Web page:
Within Iran’s security apparatus, a struggle may already be underway to clip the Quds Force’s wings. According to Golkar, the Revolutionary Guard’s secretive counterintelligence department is likely investigating the security breaches that contributed to Soleimani’s killing in Baghdad last month.
Tensions between Iran and the United States have soared in recent years as the Trump administration pressured Iran to roll back support for allied militias in places such as Iraq and Syria, and to abandon its ballistic missile program, which the White House says threatens U.S. allies in the region.
In 2018, President Trump withdrew the United States from the nuclear deal Iran struck with world powers, reimposing sanctions that were lifted under the agreement in exchange for curbs on Tehran’s atomic energy program. Since then, the administration has blamed Iran for attacks on commercial tankers in the Persian Gulf, as well as rocket strikes on U.S. troops in Iraq and a complex drone and missile operation targeting Saudi Arabia’s state oil company in the fall.
The U.S. decision to kill Soleimani came after a rocket attack on an air base hosting American forces in the Iraqi province of Kirkuk, which killed a U.S. contractor. The Trump administration blamed an Iran-backed group, Kataib Hezbollah, for the strike.
The targeted killing of Soleimani was followed by a direct Iranian missile attack on bases hosting U.S. troops in Iraq. Then, as they braced for a response, the Revolutionary Guards shot down a Ukrainian passenger jet mistaken for a hostile aircraft, killing all 176 people on board. The group denied involvement for days, sparking a wave of demonstrations in Iranian cities.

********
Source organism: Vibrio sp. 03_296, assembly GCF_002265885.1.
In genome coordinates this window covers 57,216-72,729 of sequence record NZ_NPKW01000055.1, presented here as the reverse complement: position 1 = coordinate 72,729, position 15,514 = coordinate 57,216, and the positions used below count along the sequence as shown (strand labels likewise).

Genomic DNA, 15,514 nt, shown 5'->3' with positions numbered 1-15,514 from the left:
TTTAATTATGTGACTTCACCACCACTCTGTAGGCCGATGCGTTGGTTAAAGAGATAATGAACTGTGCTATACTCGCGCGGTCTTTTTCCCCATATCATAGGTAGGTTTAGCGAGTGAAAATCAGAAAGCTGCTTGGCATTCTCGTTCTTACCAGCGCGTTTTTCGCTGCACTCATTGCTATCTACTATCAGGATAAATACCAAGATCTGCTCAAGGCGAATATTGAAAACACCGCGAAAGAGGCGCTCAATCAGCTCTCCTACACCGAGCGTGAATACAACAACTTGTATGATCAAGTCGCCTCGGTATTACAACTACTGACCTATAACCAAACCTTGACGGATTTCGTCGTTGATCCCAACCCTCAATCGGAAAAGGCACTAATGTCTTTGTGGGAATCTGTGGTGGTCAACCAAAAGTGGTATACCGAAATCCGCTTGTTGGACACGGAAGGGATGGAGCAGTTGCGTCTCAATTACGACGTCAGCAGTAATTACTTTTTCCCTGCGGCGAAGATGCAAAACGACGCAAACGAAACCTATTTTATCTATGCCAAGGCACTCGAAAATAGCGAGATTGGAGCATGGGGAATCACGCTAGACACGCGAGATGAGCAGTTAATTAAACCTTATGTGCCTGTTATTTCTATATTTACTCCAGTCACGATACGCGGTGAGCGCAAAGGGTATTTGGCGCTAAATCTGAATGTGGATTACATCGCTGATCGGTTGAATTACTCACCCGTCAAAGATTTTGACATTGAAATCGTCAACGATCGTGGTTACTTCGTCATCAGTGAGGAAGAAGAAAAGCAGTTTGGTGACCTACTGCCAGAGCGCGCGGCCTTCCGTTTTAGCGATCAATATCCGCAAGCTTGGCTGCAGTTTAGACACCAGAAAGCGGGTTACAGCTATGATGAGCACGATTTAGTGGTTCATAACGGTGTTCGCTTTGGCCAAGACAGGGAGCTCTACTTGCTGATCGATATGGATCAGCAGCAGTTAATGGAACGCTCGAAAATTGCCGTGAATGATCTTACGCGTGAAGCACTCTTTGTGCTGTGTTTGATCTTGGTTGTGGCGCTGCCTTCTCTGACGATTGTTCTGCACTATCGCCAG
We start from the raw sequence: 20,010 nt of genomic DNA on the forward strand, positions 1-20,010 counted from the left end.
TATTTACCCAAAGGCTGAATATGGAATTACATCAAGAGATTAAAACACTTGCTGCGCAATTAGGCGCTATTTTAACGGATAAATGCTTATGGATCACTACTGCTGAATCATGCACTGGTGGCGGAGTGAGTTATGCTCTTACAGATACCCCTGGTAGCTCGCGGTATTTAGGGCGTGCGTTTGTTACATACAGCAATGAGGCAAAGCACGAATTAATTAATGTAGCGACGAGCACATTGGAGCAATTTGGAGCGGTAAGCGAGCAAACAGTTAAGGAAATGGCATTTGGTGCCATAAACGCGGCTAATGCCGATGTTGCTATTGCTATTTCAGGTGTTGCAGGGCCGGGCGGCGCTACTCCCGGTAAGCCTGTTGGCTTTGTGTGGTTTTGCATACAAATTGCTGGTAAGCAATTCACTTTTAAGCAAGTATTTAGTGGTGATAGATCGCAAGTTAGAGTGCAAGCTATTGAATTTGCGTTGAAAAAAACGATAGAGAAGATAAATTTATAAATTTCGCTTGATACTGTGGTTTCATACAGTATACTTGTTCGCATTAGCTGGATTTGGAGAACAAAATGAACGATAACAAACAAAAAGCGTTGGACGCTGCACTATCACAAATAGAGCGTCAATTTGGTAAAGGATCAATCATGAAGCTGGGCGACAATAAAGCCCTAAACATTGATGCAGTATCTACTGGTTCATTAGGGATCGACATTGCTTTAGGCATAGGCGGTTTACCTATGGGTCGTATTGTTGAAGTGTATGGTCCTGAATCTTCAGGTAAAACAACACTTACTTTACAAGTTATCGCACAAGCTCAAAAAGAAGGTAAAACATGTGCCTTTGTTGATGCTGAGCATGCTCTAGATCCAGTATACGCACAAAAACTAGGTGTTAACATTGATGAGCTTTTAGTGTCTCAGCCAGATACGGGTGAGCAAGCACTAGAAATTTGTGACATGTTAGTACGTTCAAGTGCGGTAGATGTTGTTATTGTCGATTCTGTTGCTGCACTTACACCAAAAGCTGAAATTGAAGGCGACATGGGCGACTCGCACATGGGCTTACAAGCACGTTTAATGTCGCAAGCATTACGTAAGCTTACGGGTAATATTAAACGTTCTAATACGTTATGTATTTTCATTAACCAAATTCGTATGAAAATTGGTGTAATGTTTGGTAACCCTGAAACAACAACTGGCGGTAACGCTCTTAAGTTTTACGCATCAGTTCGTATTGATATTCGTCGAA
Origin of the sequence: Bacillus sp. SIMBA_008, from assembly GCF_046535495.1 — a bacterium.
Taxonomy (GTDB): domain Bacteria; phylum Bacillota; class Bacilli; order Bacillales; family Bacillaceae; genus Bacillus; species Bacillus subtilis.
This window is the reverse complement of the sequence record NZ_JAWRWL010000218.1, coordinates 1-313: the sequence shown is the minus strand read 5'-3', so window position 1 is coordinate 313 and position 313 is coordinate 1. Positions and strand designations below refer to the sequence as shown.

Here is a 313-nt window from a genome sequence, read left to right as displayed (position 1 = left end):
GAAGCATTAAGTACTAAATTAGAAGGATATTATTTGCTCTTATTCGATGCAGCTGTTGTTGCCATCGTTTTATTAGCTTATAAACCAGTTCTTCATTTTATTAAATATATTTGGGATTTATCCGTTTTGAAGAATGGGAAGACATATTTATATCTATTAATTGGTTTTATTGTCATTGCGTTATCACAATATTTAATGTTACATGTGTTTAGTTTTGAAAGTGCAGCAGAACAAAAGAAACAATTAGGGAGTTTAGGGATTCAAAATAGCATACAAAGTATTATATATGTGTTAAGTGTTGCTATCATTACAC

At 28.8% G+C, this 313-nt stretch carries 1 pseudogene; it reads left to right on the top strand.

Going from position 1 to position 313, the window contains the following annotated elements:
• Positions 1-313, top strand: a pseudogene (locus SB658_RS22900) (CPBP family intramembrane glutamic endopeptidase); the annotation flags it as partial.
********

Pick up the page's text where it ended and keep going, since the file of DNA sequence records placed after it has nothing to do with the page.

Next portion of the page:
That was the second time the Revolutionary Guards confronted widespread protests in recent months. In November, popular discontent over fuel prices boiled over into anti-government demonstrations.
“For people like me, who did not support Soleimani, we were so angry and upset after the downing of the plane and the crackdown on protests in November,” said Parisa, 35, a pharmaceutical sales representative in Tehran. She declined to give her full name out of fear of reprisals from security forces.
“But even those who supported Soleimani were confused after the downing of the plane, and many became silent or felt like they had to explain themselves,” Parisa said, adding that the airline disaster demonstrated that the Revolutionary Guard “does not have good military technology.”
In the fall, when the earlier protests flared, demonstrators chanted against the Revolutionary Guard, and one of its commanders was stabbed to death in a Tehran suburb, local media reported. Last month, masked gunmen killed the local commander of the Revolutionary Guard’s Basij paramilitary force in southwestern Iran.
The Islamic Republic and Revolutionary Guard “are very concerned about domestic unrest. . . . You don’t go out and kill hundreds of people in 72 hours and shut down the Internet if you’re confident,” Tabatabai said of protests in November, when the government imposed a blanket Internet shutdown.
“None of this screams that this is a political system that is confident in itself,” she said.
According to Maysam Behravesh, a former security policy adviser in Iran, the Revolutionary Guard “is facing a support base problem, if not crisis, at home as even sympathizers and supporters are seeing so much corruption, repression, incompetency.”
The airline disaster in particular “raised serious questions of competency, trust and legitimacy, even among the Islamic Republic’s core support base, which is partly why the Revolutionary Guard was finally compelled to come clean,” said Behravesh, who is now an analyst at the Washington-based political risk firm Gulf State Analytics.
Hendrix reported from Jerusalem. Missy Ryan in Washington contributed to this report.